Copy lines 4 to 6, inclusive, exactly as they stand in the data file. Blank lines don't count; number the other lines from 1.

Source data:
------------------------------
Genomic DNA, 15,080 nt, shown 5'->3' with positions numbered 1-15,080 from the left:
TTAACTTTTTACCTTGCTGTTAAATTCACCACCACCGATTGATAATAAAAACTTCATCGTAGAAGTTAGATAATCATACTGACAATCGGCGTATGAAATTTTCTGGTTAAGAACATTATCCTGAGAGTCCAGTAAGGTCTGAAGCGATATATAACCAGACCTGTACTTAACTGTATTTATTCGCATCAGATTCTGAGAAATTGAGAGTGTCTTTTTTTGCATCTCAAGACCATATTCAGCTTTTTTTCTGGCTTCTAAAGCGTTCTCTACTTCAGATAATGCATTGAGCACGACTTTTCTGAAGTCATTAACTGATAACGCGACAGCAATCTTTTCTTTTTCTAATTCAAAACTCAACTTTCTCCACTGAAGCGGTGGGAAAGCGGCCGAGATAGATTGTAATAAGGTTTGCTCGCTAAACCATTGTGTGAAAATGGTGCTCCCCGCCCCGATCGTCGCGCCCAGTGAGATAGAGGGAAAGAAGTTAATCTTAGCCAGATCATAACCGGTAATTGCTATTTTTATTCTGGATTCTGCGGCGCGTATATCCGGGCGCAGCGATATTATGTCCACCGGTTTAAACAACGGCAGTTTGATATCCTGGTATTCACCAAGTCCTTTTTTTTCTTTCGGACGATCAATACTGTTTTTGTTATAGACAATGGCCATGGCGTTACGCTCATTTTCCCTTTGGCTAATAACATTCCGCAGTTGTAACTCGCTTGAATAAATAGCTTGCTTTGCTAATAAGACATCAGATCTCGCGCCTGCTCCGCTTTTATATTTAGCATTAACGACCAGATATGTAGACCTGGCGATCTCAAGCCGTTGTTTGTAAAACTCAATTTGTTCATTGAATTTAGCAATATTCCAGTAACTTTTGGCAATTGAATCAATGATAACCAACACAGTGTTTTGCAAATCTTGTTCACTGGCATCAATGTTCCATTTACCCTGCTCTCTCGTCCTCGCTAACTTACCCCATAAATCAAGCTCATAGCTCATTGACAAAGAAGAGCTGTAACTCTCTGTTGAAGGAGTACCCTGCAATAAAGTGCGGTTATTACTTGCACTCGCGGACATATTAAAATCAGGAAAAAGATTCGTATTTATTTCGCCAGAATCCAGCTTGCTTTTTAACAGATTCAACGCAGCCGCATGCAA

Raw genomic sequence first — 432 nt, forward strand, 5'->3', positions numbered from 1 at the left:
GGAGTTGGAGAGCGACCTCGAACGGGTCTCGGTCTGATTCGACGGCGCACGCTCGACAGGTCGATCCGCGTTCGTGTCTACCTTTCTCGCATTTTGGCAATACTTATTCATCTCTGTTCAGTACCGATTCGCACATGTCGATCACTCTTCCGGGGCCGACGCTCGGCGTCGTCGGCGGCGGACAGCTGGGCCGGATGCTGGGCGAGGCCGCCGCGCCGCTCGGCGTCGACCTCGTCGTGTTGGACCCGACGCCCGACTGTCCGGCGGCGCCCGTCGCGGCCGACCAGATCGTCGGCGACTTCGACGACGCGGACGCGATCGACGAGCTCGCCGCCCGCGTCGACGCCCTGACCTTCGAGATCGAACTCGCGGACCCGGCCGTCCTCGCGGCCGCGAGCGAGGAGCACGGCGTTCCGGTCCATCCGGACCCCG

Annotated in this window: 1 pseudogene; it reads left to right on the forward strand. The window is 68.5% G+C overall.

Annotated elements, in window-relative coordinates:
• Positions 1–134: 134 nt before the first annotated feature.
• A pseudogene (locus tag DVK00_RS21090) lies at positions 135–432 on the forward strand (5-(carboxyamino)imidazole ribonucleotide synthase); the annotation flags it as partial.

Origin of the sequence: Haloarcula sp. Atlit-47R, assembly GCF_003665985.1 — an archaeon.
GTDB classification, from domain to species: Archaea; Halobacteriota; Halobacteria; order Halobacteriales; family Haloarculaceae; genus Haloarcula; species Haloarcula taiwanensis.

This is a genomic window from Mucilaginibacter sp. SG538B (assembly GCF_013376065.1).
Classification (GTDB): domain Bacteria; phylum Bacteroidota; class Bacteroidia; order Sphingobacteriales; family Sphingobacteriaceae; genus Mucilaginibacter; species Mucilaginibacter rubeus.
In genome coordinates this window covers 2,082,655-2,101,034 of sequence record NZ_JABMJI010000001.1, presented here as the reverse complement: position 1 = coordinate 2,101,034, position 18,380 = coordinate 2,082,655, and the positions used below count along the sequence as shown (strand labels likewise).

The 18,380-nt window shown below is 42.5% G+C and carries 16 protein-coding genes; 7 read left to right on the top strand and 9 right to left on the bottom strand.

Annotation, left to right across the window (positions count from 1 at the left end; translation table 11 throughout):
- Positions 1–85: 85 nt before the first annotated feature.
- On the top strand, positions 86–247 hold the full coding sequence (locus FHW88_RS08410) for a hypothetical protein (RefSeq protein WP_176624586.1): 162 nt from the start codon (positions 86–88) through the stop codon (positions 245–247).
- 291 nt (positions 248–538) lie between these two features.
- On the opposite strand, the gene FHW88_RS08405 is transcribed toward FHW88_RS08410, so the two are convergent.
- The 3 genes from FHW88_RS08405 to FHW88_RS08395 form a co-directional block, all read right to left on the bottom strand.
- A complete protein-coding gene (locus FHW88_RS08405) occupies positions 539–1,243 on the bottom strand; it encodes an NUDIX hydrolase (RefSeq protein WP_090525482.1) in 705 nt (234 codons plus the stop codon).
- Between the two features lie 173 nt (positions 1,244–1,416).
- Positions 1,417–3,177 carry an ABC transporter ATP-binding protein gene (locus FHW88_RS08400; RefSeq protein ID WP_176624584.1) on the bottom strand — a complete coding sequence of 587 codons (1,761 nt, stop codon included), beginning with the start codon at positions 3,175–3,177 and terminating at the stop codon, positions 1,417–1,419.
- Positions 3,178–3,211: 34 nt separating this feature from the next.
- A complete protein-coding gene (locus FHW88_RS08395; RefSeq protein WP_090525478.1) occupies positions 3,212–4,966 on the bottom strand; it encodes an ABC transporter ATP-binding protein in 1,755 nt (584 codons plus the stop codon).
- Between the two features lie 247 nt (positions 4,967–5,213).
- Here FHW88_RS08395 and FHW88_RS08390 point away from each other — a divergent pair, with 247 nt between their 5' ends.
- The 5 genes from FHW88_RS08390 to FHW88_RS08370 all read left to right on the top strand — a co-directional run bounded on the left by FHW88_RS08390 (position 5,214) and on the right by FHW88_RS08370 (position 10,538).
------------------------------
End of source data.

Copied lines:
GGAGTTGGAGAGCGACCTCGAACGGGTCTCGGTCTGATTCGACGGCGCACGCTCGACAGGTCGATCCGCGTTCGTGTCTACCTTTCTCGCATTTTGGCAATACTTATTCATCTCTGTTCAGTACCGATTCGCACATGTCGATCACTCTTCCGGGGCCGACGCTCGGCGTCGTCGGCGGCGGACAGCTGGGCCGGATGCTGGGCGAGGCCGCCGCGCCGCTCGGCGTCGACCTCGTCGTGTTGGACCCGACGCCCGACTGTCCGGCGGCGCCCGTCGCGGCCGACCAGATCGTCGGCGACTTCGACGACGCGGACGCGATCGACGAGCTCGCCGCCCGCGTCGACGCCCTGACCTTCGAGATCGAACTCGCGGACCCGGCCGTCCTCGCGGCCGCGAGCGAGGAGCACGGCGTTCCGGTCCATCCGGACCCCG

Annotated in this window: 1 pseudogene; it reads left to right on the forward strand. The window is 68.5% G+C overall.

Annotated elements, in window-relative coordinates: